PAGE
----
News Worthy: More Doctors – More Nurses
26 September 2008 – No. 264
More Doctors – More Nurses - Less Bureaucrats
The message is clear. If National leads the next government, our responsibility will be to the end users of public services - the elderly people who need a hip replacement, the parents whose children have just started school, the community members whose safety relies on an effective police force, and so on.
National is committed to the delivery of high-quality services to the public, in a timely, responsive, and effective way.
We also recognise that what the government spends in its budget is not the government's money; it is money the government has taken out of the pay packets of hard-working New Zealanders. It is money that could be otherwise be used to pay the mortgage, buy children’s’ shoes, or pay the power bill.
Any government, therefore, has two responsibilities: the first is to deliver high-quality services and the second is to make the best use of taxpayers' money. And over the past few years, things have gotten out of kilter and the bureaucracy has grown out of proportion to the front line.
Since 2000, the number of teachers in state primary and secondary schools has grown by 12%. But over the same period, the number of people employed in the various education bureaucracies has grown by 40%. I should point out here that this analysis does take into account the fact that the Special Education Service was brought into the Ministry of Education.
Since 2000, the number of nurses and doctors employed in district health boards has grown by 28%. But over the same period, the number of people employed in the Ministry of Health has grown by 51%. Again, this analysis takes into account the merger with the Health Funding Authority.
Since 2002, the service delivery part of MSD, namely Work and Income, and Child Youth and Family, has grown by 23%. But over the same period, the policy analysis, research, and corporate units of MSD have grown by 109%.
The Quarterly Employment Survey shows a similar picture over the whole of the state sector - the number of jobs in central government administration has grown faster than those in the rest of the state sector, and faster than the number of jobs in the economy as a whole.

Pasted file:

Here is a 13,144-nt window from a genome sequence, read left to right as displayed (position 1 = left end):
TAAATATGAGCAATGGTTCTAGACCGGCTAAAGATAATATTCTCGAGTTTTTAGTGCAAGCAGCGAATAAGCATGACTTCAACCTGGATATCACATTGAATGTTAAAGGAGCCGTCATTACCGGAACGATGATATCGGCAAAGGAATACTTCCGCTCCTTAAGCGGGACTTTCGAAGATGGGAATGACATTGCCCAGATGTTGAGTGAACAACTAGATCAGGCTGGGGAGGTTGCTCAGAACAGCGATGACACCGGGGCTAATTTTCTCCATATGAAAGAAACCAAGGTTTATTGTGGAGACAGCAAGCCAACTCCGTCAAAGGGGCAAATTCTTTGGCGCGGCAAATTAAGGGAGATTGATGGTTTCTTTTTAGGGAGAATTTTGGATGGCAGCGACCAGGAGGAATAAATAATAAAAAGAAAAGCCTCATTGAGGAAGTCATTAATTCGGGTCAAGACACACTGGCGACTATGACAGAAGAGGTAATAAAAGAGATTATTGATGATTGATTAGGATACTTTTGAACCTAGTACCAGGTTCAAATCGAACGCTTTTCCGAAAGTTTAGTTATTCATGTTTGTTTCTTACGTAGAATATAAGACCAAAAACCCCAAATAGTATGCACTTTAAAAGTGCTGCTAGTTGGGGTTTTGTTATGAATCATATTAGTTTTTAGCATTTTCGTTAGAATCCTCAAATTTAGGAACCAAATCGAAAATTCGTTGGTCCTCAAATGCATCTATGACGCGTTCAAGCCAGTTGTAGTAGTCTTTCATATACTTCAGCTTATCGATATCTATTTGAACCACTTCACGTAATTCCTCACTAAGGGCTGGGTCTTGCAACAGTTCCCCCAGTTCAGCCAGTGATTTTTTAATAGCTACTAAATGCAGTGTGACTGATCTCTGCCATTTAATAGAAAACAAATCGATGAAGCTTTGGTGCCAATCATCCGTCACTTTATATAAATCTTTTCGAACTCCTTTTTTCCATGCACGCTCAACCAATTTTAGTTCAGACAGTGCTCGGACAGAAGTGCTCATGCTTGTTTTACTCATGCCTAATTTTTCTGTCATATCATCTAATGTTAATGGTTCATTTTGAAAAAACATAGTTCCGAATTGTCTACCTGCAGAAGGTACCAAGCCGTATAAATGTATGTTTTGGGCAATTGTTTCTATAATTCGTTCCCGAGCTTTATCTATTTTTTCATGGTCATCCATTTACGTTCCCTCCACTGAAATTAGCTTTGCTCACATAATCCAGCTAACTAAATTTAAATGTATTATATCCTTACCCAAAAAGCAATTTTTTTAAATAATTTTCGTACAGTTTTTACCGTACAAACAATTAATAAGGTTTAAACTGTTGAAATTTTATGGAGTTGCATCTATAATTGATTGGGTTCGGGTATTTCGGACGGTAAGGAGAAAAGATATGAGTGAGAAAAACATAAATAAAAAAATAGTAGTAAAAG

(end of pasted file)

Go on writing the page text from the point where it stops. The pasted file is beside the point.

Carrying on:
Have a look at the entry for "policy analysts" on one of the Government's own websites - careers.govt.nz.
Under the heading "What are the chances of getting a job?" it says: "Opportunities are good because policy analysis is one of the fastest-growing occupations in the government sector, with a 38% increase in employees between 2001 and 2006. The total number of policy analysts more than doubled between 1996 and 2006. The number of policy analysts is growing, but it is still not sufficient to meet demand."
This allocation of resources towards central government administration has real effects. It uses significant resources which could have been used in providing frontline services or could have been used in the private sector.
Under a National-led Government the number of frontline staff will not be reduced. Instead the numbers of doctors, nurses, teachers, social workers, police and other frontline staff will grow.
There is little doubt that the current Government is responsible for a lack of direction in the public service. From outside Government, looking in, it is apparent that there is substantial ill-directed policy activity.
Cricket success in the Guinness Book of Records
The Guinness Book of Records was first published in August 1954 and has grown exponentially since then but the way is always open for new entries and new records to be established.
So it was for the Cornwall Cricket Club which established over the weekend of 18-20 April 2008 a new record for continuous cricket.
For aficionados the statistics were:
• 55 hours played in total
• 3558 runs in total
• 160 wickets fell
• 908 overs bowled
Twenty-four Cornwall players battled through 55 hours of continuous cricket, to raise just over $5000 for the Starship Foundation.
The former record of 36 hours was held by a group of Englishmen.
Political Quote of the Week
“The three signs of great men are – generosity in the design, humanity in the execution, moderation in success” – Otto von Bismarck – German Chancellor (1815-1858)
Dr Richard Worth
National Party MP